• In Leviticus, we learned that you should never eat an animal that you find already dead.  But Deuteronomy tells us that you can SELL or give that disgusting rotten roadkill to foreigners and aliens.  Let those losers suffer the consequences of eating the putrid meat.  (Ch. 14)
  • In this book we get convoluted rules on what to do if you find a dead body outside of the outskirts of town, and your detectives and CSI team can’t solve the case on who murdered the person.  First, you have to measure the distance between the body and ALL the surrounding towns.  Then, the elders of whichever town is closest to the body have to bring a young pristine heifer to the murder site.  Then they have to kill the heifer by slicing its neck, and recite some verses to beg God for forgiveness for the incident, and try to convince him that not all your people are bad apples.  (Ch. 21)
  • In this book we also find out that God does NOT like poop.  You need to have a

    Pooping in the Camp

    specific place outside the camp where you take dumps and always cover it up, because the the Lord walks around the camp and does NOT want to step in that shit.  (Ch. 23)

  • Chapter 25 gives us these instructions: “11. If two men are fighting and the wife of one of them comes to rescue her husband from his assailant, and she reaches out and seizes him by his private parts, 12. you shall cut off her hand. Show her no pity.”
  • If a woman’s husband dies, then his brother (her brother-in-law) should then take her in as a wife.  If the bro-in-law refuses to do that, then the wife gets to take him in front of the town elders, take off one of his sandals, and spit in his face, and say, “This is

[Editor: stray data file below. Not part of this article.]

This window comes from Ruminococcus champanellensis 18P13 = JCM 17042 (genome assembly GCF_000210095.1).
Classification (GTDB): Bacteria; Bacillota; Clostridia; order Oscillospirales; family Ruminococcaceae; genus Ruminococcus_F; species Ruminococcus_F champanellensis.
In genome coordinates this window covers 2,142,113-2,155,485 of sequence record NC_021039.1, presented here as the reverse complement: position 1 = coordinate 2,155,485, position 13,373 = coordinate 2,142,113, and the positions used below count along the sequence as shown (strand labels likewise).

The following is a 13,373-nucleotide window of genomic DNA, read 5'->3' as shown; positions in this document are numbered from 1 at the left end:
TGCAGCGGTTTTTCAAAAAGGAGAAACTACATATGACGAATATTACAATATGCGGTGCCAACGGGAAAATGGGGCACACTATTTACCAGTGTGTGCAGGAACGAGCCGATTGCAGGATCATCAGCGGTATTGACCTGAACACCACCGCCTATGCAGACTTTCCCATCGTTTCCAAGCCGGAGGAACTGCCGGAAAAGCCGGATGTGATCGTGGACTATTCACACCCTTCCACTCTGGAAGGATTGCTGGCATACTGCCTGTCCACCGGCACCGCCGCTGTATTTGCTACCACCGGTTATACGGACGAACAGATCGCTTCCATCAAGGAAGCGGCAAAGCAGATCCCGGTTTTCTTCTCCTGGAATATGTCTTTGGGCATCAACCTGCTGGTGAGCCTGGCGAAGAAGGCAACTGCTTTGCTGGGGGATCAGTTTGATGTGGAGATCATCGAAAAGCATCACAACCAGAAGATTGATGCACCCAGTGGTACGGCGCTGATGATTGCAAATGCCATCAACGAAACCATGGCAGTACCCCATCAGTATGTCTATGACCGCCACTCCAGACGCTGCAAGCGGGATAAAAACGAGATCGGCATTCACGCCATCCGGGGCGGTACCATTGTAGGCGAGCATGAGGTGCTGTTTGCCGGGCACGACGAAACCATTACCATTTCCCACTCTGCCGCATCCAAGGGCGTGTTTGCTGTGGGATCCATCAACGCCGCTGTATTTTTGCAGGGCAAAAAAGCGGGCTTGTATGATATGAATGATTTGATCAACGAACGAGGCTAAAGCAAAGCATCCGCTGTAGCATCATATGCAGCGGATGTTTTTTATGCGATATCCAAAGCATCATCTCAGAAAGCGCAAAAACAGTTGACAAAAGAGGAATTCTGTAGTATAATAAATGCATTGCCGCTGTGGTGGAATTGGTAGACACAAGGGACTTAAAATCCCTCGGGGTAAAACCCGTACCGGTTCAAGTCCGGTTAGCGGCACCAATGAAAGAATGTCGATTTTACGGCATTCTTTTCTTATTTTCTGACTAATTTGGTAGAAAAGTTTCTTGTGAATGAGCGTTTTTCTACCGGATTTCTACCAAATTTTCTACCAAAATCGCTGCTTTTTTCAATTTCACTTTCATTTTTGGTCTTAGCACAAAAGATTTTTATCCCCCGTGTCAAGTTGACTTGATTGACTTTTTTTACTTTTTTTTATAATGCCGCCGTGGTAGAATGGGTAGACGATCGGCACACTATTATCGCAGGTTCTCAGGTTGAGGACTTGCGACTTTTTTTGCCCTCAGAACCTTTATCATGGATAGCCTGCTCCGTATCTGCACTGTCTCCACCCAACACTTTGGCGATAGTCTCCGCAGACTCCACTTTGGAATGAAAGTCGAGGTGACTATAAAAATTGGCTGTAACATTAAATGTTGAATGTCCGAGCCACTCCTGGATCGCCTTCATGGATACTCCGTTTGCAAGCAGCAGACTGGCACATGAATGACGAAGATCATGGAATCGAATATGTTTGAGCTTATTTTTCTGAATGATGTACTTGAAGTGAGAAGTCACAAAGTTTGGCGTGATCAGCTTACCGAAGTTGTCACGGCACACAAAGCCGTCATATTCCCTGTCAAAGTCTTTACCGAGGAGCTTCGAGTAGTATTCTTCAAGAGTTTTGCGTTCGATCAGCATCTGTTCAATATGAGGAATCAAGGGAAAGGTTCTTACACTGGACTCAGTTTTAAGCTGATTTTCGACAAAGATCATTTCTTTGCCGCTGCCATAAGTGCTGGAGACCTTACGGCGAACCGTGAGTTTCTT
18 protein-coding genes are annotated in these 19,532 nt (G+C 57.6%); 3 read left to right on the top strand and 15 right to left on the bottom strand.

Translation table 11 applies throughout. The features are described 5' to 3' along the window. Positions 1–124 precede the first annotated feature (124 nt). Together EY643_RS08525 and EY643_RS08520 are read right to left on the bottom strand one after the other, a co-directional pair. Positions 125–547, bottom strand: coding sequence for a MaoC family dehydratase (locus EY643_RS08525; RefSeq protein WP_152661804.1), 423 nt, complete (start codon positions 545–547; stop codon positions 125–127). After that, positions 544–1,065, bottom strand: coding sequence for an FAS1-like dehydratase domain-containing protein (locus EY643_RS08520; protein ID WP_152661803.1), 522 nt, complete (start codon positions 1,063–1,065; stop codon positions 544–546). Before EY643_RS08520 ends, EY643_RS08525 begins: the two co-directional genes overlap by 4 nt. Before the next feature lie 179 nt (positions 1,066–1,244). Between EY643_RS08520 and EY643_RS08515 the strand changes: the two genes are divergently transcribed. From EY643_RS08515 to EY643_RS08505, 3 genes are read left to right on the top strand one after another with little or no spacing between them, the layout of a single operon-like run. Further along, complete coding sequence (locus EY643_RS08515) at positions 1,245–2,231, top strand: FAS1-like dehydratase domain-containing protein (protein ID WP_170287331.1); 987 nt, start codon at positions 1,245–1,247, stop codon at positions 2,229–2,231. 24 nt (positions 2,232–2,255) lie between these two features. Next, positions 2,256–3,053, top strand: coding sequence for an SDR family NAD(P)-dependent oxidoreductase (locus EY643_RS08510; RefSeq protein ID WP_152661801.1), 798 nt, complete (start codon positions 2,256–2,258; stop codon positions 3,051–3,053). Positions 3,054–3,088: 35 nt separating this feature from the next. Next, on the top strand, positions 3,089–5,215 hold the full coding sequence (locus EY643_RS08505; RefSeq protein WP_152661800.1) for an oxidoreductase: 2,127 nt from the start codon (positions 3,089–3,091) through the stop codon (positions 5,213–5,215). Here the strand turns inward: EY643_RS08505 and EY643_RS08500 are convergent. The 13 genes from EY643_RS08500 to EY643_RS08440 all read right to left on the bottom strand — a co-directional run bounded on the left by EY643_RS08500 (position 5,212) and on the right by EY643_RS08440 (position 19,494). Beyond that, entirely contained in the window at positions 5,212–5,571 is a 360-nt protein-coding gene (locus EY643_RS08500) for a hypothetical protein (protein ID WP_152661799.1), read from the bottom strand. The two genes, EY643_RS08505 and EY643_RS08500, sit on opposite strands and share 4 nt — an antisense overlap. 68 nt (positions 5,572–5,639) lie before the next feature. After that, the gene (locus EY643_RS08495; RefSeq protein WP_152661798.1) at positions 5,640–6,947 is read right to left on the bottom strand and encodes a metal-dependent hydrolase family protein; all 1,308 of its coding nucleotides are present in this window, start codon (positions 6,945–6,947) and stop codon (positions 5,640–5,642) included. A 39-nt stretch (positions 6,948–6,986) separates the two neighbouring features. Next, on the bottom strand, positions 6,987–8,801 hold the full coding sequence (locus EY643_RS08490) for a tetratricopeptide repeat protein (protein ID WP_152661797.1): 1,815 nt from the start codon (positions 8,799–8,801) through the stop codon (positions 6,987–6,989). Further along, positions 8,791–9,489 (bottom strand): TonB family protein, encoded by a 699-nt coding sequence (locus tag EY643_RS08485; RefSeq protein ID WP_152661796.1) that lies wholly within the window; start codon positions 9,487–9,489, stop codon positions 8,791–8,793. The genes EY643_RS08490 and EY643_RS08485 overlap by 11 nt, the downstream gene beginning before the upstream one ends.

Just Marry Your Damn Sister-in-Law

    what is done to the man who will not build up his brother’s family line.” That man’s line will then be known in Israel as “The Family of the Unsandaled.”  GASP!!  The horror.  (Ch. 25)

  • When Moses dies at the end of Deuteronomy and is buried in a valley in Moab, we find out that to this day, no one knows where his grave is.  Seems convenient, no?  (Ch. 34)
  • What exactly are the 12 tribes of Israel?  A perfect example of why the Bible is so confusing is this particular inconsistency – The tribes are listed slightly differently in every single book of the Bible where they are mentioned.  Seemingly-minor-yet-important inconsistencies like this are all over the Bible.  I haven’t mentioned most of them in my blogs so far because these blog posts are already long enough without listing out all these details as well.  😉

So there you go, that’s Deuteronomy in a nutshell.  Kind of a mixed bag, with a lot of rehashing of things we already learned in earlier books.  I rated Numbers the lowest so far out of all the books because I hated the general theme of purposely stealing other peoples’ land and massacring them (including all civilians) in the process.  That may be a known tradition of many nations throughout history, but that doesn’t make it any less horrific and wrong, and I sure as hell don’t want my BIBLE telling me that it’s o.k. to do it.  Deuteronomy was just a continuation of this same exact theme, with some even more disturbing details thrown in than what we got in Numbers.  On the other side of the coin, at the very least, it wasn’t ALL doom and gloom like Numbers was – it had more good verses in there to lighten the mood a little.  So since I gave Numbers a .8/10, I will give Deuteronomy a …


Next, we’re onto the book of Joshua.  God has already promised that the Israelites are gonna go completely off the rails and start traipsing around like whores once they get into the promised land, so I’m sure that will prove to be entertaining.  We’ll find out!